II. Enumeration by the Most-Probable-Number (MPN) Method

In this method, samples are first diluted to extinction and then viable cells are allowed to grow in tubes of appropriate medium. Then, a probability theory is performed to determine the original density of the population. The medium used determines both selection or enrichment and a species growth and activity thus it is another method of differentiation. There are some drawbacks however to this method which includes the necessity to use a large number of dilutions and tubes in order for precision.

III. Epifluorescence Count Technique

The technique involves concentrating the bacteria onto membrane filters, then staining the bacteria, and then counting the bacteria by microscopy. This technique know is not applied as much for GEM because of the fact that it lacks specificity like the other conventional techniques.

Weaknesses of the Conventional Method

1. weakness is that the technique lacks specificity. 2. technique require the growth of target organisms and consequently will underestimate or produce false-negative results if organisms are stressed at a immediate time of sampling. 3. there is no universal medium that allows growth of all potential host organisms within the sample.

D. Developing Methods

I. Immunological Techniques-The technique involves the use of antibodies (either polyclonal and monoclonal antisera) providing a sensitive and specific technique for identifying GEM.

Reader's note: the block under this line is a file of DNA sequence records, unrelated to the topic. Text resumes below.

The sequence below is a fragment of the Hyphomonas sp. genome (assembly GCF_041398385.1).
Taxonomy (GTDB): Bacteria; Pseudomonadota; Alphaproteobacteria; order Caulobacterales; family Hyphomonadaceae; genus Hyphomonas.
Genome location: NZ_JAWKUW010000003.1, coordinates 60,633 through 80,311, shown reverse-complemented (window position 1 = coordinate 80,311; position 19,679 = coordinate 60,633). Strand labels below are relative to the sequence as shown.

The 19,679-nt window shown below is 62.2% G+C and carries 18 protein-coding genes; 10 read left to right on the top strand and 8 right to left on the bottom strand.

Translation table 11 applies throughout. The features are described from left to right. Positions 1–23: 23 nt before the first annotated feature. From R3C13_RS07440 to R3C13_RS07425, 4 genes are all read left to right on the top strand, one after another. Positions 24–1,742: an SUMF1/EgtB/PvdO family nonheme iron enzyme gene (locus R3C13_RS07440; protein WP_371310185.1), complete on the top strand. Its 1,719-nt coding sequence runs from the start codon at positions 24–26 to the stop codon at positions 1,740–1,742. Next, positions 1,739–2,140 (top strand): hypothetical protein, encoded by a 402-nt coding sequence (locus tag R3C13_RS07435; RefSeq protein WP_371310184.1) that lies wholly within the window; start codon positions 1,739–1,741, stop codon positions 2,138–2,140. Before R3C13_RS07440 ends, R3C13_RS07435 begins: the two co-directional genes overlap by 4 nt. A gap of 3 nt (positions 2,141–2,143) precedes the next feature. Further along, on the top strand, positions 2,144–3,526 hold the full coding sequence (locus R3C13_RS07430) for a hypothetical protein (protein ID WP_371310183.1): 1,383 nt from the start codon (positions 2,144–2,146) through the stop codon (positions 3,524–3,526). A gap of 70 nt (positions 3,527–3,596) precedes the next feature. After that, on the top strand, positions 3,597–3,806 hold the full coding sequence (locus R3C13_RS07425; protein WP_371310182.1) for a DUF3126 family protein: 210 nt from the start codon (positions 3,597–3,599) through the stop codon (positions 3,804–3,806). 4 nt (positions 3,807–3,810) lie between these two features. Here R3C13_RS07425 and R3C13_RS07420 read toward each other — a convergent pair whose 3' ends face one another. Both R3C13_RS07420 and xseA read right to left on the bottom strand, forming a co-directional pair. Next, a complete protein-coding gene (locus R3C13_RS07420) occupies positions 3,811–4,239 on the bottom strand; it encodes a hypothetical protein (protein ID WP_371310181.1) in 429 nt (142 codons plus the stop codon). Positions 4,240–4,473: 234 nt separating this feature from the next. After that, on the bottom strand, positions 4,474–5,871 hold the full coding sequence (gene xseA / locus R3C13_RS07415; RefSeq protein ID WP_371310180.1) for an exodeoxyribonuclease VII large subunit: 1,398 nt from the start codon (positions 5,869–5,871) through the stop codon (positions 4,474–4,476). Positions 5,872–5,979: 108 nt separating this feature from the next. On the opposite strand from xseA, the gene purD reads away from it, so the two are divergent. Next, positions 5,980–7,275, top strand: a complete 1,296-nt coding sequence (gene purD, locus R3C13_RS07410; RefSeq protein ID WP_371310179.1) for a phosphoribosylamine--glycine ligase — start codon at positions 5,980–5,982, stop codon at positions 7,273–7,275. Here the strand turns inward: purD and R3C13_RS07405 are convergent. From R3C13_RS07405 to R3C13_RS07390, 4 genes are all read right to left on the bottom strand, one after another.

II. Enzyme-Linked Immunosorbent assay (ELISA)- This biochemical technique involves the use of a particular antibody that is used to find a specific antigen, or vice versa in which a particular antigen is used to detect a particular antibody. This process is sensitive and specific, which might reflect its value when locating GEM (genetically engineered microorganisms).

III. Radioactive Markers-This technique involves the conjugation of some radioactive species, which allows for Genetically engineered microorganisms to be marked radioactively. The main drawback though is the cost and high amounts of radioactive use.

IV. Fluorescent Markers- This technique also involves the use of a antibody that is conjugated to a fluorescent dye. The antibody is added to a sample of interest and therefore could be observed by fluorescence microscopy.

V. Use of Plasmid Epidemiology and Restriction Profiles (DNA fingerprinting)-This technique is a method to study specific genetic engineered microorganisms by specifically studying the plasmid of the microorganisms. The plasmids are separated by agarose gel electrophoresis and studied by staining the gel by ethidium bromide and observing by ultraviolet light.

VI. Use of Selectable Genotypic Markers-Two different markers can be used to study GEM

1. chromogenic markers

2. antibody or heavy resistance markers-many of these markers are found in plasmids or transposons which can be used to incorporate into bacterial chromosomes.

The markers could be placed on either the plasmid or the chromosome of the microorganism.

VII. Use of nucleic Acid Sequence Analysis

VIII. Nucleic Acid Hybridization Techniques

IX. DNA: DNA Colony Hybridization

X. Southern Blot Hybridization

XI. Nucleic Acid Hybridization with DNA Extracts

XII. DNA: RNA Hybridization

XIII. Use of Biotinlyated Probes

REFERENCES Burlage R, Jain R, Sayler G. "METHODS FOR DETERMINING RECOMBINANT DNA IN THE ENVIRONMENT." Critical Reviews in Biotechnology, 8:1-33-84.